Federal agencies must cooperate with other federal, state, local and tribal governments to do this. Agencies must consider reasonable alternatives, irreversible harm and irretrievable loss of cultural, historic and natural resources. They must transparently document their analyses and engage the public. Adequate agency staffing, expertise and resources are needed to support the additional coordination and analysis NEPA requires, something we have to take steps to remedy.
Executive actions under Republican and Democratic presidents have led to a set of consensus best practices to make environmental processes — including NEPA environmental reviews and permitting — more efficient and effective. These include meeting early with project proponents and providing information on what is required to meet requirements. It also includes rationalizing federal governmental, state and tribal responsibilities for environmental reviews and permitting by creating consolidated project-specific schedules and milestones and working to focus, identify and resolve issues as early as possible. This requires using a single NEPA analysis for all federal compliance with NEPA and providing transparency and accountability for meeting schedules on a public dashboard. These best practices have driven improvements in both timeliness and outcomes.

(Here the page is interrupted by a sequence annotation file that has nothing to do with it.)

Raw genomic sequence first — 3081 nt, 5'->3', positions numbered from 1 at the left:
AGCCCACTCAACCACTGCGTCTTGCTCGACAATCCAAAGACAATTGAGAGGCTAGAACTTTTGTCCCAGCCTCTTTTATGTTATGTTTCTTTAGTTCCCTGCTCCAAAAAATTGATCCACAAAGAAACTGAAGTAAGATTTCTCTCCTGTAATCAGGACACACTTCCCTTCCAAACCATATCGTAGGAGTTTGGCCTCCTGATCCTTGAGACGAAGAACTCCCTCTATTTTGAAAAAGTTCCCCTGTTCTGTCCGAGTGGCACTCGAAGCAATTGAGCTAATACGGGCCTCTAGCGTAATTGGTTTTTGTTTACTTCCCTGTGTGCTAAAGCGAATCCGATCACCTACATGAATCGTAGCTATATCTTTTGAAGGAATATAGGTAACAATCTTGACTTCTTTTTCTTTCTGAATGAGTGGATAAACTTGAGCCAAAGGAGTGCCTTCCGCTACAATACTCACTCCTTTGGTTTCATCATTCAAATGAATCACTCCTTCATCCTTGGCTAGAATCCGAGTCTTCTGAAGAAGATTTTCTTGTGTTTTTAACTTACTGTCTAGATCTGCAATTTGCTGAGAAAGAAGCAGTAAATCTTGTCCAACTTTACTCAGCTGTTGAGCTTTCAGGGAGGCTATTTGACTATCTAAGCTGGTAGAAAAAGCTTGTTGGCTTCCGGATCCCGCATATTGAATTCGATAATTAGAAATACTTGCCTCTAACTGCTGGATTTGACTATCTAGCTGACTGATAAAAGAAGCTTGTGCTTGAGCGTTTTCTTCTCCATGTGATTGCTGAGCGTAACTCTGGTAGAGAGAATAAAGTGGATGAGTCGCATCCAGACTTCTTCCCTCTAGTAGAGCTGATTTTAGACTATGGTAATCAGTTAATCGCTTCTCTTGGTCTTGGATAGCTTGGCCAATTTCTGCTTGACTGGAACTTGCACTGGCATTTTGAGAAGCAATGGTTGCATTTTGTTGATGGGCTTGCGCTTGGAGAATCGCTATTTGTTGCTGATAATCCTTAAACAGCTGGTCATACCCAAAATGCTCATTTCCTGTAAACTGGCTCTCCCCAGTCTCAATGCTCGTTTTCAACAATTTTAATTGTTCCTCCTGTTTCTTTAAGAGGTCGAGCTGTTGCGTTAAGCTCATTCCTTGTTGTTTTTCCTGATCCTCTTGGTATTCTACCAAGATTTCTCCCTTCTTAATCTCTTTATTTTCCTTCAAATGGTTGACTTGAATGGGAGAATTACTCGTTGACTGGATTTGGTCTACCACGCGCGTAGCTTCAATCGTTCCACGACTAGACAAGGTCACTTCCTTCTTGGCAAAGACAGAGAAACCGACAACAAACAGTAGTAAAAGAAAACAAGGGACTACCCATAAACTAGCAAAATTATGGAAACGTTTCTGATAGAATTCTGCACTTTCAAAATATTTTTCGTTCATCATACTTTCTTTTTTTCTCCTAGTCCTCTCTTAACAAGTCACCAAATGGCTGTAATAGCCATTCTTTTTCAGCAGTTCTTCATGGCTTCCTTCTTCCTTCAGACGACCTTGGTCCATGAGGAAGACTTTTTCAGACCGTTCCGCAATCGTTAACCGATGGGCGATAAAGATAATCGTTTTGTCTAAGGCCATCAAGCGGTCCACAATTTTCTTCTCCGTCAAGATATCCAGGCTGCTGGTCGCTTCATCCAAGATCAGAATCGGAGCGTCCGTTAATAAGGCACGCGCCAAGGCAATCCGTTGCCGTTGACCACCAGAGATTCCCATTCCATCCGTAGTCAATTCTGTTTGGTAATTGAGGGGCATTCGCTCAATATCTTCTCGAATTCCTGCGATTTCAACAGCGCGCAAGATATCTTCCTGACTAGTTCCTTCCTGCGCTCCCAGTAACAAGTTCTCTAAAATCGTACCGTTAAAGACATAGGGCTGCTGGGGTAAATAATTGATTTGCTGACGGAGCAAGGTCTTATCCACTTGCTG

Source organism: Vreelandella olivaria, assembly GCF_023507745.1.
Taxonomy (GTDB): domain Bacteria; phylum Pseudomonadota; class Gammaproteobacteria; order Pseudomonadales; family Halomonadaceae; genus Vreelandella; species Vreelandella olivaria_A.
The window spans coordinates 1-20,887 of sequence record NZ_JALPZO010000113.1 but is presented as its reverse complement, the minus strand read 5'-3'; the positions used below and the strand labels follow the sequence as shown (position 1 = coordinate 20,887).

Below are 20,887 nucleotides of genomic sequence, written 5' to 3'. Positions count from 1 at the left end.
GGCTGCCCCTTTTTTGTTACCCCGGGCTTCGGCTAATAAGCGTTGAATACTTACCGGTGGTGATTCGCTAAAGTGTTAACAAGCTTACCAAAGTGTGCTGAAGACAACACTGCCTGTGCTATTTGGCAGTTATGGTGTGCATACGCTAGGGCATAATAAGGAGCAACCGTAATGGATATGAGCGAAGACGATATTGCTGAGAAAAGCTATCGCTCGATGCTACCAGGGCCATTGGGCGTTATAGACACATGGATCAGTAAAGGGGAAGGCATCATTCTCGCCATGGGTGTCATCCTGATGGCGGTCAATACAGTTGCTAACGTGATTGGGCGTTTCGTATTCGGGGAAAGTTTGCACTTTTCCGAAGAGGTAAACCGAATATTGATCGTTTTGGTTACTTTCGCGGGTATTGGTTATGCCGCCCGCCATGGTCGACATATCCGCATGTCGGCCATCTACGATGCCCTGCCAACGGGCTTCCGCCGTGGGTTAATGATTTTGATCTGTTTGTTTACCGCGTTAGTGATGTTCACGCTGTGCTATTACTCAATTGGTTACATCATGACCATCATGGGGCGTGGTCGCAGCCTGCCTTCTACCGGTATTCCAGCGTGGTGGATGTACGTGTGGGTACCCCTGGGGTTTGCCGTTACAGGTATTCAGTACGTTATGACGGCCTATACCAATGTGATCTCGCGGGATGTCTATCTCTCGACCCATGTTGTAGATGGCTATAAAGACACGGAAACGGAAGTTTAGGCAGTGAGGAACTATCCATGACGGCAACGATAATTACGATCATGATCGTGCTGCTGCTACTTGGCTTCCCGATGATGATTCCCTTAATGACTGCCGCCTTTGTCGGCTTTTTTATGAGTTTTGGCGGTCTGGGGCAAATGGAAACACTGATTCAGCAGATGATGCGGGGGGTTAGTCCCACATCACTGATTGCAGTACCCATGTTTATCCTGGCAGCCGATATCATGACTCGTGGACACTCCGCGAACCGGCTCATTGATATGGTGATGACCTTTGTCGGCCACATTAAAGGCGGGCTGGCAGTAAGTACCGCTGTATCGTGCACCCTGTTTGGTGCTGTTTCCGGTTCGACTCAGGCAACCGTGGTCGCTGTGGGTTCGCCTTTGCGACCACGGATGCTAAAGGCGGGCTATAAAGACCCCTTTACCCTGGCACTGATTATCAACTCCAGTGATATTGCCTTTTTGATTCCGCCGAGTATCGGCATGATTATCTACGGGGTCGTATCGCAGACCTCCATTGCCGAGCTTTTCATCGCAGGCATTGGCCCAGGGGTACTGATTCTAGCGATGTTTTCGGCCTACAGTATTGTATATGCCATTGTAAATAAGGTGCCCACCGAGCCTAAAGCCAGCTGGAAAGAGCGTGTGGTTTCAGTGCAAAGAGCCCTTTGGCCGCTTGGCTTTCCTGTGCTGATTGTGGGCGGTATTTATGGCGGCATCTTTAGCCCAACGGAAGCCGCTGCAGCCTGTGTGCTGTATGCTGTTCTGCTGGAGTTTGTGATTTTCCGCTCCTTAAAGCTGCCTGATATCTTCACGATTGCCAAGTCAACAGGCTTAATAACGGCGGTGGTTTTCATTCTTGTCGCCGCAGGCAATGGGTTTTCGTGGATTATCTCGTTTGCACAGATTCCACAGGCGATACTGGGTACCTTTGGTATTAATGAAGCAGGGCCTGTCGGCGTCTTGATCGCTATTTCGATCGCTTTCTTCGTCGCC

While we seek to be as efficient as possible without sacrificing good outcomes, good governance dictates that project schedules be project-specific. For projects posing the potential for significant impact — typically less than 1 percent of projects, the average time to solely complete the NEPA process was 4.5 years in 2020, skewed by an even smaller percentage of projects that have taken many more years to resolve.